The uncertainty in the R-based LST estimate (LSTR-based) was calculated by perturbing the atmospheric temperature and water vapor profiles, and by varying the surface emissivity. Atmospheric effects were simulated by first increasing the relative humidity at each NCEP level by 10%, and then by increasing the air temperature by 1 K at each level. The effect on the accuracy of LSTR-based was estimated as the calculated LST difference between the original and the perturbed profiles for the 11 μm window region. The results are summarized in Table 1. Using a standard profile with total column water vapor of 2 cm, the absolute LST differences where 0.35 K for the water vapor variation (10%), and 0.19 K for the air temperature variation (1 K), resulting in a total atmospheric effect of ±0.39 K. Using an emissivity perturbation of 0.005 (0.5%), which represents the maximum spatial variation found from the lab measured spectra and ASTER data at each site, resulted in an absolute LST difference of 0.23 K. Validation of the Stand-Alone AIRS Radiative Transfer Algorithm (SARTA) with in situ data have shown accuracies approaching 0.2 K depending on the wave number region [Strow et al., 2006], and this uncertainty was considered negligible The total combined root mean square error (RMSE) for the uncertainty in LSTR-based based on estimated atmospheric profile, emissivity and radiative transfer model errors was ±0.47 K. This is within the 1 K accuracy requirement for typical in situ measurements of LST [Hook et al., 2007].
Table 1. Uncertainty Analysis Results Showing How Perturbations in Emissivity, Air Temperature and Relative Humidity Affect the Relative Accuracy of the R-Based LST Derivation
|Parameter||Perturbation||R-Based LST Change|
|Emissivity||ε + 0.005||0.23 K|
|Air Temperature||Tair + 1 K||0.19 K|
|Relative Humidity||RH + 10%||0.35 K|
 Further, since air temperature and water vapor errors (and emissivity) typically cancel each other out and may have different signs at different levels, the simulated error of 0.47 K is most likely an overestimate, i.e., a ‘worse-case-scenario’. Also, using the brightness temperature profile quality check would most likely filter out the majority of unsuitable profiles.
3.4. Application of the R-Based Method to AIRS Data
 The R-based method was applied to the AIRS v5 LST product using the standard L2 cloud-cleared radiance product for all available observations at each site from 2002 to 2010 with surface retrieval quality set to good or best (Quality Assurance (QA) = [0,1]). The closest AIRS pixel for each observation was matched to the sampling points for the desert sites, while an AIRS pixel at 41.4°N, 123.7°W over the Redwood forest was chosen for the vegetation site matchup.
 The simulated TOA BTs for AIRS channels in the 11–12 μm region were calculated using the Stand-Alone AIRS Radiative Transfer Algorithm (SARTA) with input NCEP atmospheric profiles. SARTA is a stand-alone version of the full AIRS operational retrieval system which parameterizes atmospheric transmittances in 100 pressure layers [Strow et al., 2003a] using the AIRS spectral response functions (SRFs) [Strow et al., 2003b]. In this study SARTA V107 was used, which is available upon request from http://asl.umbc.edu/pub/rta/sarta. Validation with in situ data has shown accuracies approaching 0.2 K depending on the wave number region [Strow et al., 2006].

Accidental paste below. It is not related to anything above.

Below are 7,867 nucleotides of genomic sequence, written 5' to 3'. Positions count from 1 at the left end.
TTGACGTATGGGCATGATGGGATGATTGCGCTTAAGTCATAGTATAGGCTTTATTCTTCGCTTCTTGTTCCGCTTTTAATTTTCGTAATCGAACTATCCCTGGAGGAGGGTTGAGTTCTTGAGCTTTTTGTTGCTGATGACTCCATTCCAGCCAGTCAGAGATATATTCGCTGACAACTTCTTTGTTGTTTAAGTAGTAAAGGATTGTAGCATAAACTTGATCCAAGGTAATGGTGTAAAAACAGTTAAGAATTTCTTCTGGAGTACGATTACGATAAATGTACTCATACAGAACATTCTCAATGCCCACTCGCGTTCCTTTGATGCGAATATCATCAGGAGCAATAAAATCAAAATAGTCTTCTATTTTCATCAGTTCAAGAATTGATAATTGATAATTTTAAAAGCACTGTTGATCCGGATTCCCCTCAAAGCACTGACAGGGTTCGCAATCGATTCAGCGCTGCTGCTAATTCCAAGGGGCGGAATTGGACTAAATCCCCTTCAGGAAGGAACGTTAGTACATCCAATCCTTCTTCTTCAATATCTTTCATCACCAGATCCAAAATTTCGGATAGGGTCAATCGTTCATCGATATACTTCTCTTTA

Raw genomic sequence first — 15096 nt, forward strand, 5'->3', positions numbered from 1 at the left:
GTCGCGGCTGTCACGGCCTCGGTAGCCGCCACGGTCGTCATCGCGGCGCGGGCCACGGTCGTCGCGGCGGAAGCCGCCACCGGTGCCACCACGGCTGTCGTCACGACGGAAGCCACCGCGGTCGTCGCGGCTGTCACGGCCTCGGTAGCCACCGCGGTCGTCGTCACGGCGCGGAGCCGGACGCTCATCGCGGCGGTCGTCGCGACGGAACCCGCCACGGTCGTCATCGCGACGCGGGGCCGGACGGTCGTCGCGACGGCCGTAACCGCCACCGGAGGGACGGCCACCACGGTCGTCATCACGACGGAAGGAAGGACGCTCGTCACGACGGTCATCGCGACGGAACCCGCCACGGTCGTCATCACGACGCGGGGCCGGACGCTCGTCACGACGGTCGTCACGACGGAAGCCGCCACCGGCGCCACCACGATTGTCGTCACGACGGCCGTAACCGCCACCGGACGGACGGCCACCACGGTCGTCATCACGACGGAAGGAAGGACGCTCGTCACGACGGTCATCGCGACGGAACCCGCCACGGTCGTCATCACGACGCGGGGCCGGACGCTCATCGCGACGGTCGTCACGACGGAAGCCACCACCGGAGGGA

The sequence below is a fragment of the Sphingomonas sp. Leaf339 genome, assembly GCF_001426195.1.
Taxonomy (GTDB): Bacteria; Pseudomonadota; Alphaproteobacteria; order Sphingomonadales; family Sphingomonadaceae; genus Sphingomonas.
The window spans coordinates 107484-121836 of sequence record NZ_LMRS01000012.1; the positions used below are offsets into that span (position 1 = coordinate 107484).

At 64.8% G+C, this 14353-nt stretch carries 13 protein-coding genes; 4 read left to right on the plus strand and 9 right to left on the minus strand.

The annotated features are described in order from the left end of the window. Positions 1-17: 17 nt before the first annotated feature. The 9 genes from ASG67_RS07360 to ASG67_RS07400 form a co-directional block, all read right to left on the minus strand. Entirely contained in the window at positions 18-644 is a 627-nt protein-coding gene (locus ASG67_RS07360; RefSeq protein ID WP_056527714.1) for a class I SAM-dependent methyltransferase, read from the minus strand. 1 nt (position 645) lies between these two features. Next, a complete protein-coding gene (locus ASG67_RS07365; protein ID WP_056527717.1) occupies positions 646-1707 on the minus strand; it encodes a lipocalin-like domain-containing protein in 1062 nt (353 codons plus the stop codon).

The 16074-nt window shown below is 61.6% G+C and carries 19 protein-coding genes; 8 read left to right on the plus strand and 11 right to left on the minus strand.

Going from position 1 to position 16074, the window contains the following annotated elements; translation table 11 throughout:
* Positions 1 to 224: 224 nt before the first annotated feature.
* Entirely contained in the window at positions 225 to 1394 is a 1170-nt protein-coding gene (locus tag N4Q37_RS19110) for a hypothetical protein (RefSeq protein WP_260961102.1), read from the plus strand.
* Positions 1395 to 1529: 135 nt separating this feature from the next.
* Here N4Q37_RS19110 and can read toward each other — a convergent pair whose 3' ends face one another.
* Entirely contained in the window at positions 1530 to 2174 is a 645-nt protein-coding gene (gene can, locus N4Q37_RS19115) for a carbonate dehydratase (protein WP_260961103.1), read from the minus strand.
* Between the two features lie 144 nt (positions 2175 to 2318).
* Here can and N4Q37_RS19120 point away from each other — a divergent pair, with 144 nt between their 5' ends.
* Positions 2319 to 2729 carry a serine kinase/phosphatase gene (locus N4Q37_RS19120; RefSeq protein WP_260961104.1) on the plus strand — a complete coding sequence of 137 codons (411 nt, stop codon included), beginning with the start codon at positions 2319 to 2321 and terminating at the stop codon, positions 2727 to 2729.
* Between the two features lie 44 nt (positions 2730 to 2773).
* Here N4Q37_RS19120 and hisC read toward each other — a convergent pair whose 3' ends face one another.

The LSTR-based was calculated from the 11 μm window region using the average radiance of 3 channels between 904 and 912 cm−1, while the average of 27 channels between 848 and 856 cm−1 were used in the 12 μm region for the profile quality check. The LST accuracy is estimated as the difference between the retrieved LST product and the calculated LSTR-based. For each observation, the quality of the NCEP profile was checked using the ā(T11 − T12) BT criterion, which is the difference between the AIRS observed and calculated T11 − T12 BT values as discussed in section 3.1. Any profiles that did not meet the 0.5 K > ā(T11 − T12) > − 0.5 K criterion were discarded. Profiles that met this criteria were considered accurate enough for the simulation. By applying this quality metric, roughly 1/3 of all observations were discarded at each site, although this did not have a big impact on statistical analysis since 9 years of observations were used. Figure 4 shows an example of the differences between calculated and observed AIRS brightness temperatures from 840 to 920 cm−1 (10.9–11.9 μm) for an observation over the Redwood forest. Indicated on the plot are locations of the channels used for the R-based temperature inversion (904–912 cm−1) in a clear window region, and the profile quality test (27 channels between 848–856 cm−1) in a more opaque region of the atmosphere due to water vapor absorption.
Figure 4. Differences between calculated and observed AIRS brightness temperatures from 840 to 920 cm−1 (10.9–11.9 μm) for Redwood forest, USA. Locations of the channels used for the R-based temperature inversion (904–912 cm−1) in a clear window region, and the profile quality test (27 channels between 848–856 cm−1) in a more opaque region are also indicated on the plot.
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 The biggest assumption in the R-based method over long time periods is that the emissivity stays relatively constant at the site, both temporally and spatially. Soil moisture data from the Advanced Microwave Scanning Radiometer (AMSR-E) were used to confirm that no significant rainfall events occurred preceding each AIRS observation at the two desert sites in a similar manner as described inHulley et al. . Regarding the spatial uniformity, the largest variability at the Namib site occurs due to differences in mineralogy between dune crests (primarily pure quartz) and interdune areas (higher clay content) [Hulley et al., 2009b], while at the Desierto site the largest variability occurs due to the distribution of quartz and feldspars across the central dune system [Scheidt et al., 2011]. At both desert sites multiple samples were collected in these different zones and the lab spectra were averaged in order to be representative of the effective AIRS pixel at 45 km.